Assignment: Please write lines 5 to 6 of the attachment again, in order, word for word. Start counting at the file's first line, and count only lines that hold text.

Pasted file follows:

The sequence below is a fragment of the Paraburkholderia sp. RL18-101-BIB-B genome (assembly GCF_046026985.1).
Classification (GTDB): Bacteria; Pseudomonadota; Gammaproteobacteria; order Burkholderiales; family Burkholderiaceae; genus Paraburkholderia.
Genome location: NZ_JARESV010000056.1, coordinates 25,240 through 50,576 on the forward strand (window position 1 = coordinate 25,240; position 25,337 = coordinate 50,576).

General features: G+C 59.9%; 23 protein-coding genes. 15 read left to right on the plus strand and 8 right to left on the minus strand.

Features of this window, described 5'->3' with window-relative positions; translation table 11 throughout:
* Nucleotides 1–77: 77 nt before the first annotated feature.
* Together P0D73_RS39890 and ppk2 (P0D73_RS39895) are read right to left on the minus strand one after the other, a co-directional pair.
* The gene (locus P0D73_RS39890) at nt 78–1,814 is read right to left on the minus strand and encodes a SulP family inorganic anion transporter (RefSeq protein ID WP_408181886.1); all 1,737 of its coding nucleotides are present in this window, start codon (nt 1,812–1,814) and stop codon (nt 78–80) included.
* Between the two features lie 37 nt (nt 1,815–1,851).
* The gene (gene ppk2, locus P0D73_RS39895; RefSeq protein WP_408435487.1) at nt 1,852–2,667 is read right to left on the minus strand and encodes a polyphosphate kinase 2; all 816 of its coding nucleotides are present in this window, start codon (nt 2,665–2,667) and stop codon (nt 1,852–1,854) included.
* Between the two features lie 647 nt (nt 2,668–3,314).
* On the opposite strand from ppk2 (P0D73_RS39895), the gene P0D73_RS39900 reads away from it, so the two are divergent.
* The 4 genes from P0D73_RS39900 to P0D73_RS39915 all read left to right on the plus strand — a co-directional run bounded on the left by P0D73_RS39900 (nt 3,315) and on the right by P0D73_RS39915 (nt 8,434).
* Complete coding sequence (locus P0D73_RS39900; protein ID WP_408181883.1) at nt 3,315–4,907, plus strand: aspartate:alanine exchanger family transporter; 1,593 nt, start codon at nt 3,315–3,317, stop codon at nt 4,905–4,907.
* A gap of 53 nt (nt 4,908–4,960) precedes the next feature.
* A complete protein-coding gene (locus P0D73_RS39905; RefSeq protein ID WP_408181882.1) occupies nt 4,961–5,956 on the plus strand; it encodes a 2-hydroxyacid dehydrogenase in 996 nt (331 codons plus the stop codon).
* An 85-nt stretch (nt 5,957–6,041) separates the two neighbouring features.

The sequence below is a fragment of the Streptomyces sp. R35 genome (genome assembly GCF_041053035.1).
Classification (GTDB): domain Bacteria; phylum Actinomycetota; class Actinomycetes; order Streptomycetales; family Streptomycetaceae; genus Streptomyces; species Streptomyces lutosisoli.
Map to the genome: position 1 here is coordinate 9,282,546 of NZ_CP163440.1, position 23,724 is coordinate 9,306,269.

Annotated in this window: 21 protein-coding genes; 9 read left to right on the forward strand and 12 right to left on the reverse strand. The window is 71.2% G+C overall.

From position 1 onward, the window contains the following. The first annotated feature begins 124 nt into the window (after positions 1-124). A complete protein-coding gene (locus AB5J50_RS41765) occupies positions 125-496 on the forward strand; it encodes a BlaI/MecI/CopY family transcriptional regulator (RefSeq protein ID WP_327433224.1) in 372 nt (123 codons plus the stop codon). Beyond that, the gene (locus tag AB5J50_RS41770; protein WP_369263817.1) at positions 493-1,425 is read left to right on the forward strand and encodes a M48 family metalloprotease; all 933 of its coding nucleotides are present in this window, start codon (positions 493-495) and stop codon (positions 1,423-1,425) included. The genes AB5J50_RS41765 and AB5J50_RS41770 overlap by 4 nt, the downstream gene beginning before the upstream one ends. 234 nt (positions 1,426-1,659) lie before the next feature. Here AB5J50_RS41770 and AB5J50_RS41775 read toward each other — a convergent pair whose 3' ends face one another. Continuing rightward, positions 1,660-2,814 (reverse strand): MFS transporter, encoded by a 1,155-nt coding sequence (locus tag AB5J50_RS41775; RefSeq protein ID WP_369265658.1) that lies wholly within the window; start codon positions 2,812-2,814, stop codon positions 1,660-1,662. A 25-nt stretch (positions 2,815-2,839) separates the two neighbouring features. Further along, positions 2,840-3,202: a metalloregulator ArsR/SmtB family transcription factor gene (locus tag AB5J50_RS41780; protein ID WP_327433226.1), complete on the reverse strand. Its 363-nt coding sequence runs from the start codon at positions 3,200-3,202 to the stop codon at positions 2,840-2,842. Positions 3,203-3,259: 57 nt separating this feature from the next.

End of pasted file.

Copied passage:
Features of this window, described 5'->3' with window-relative positions; translation table 11 throughout:
* Nucleotides 1–77: 77 nt before the first annotated feature.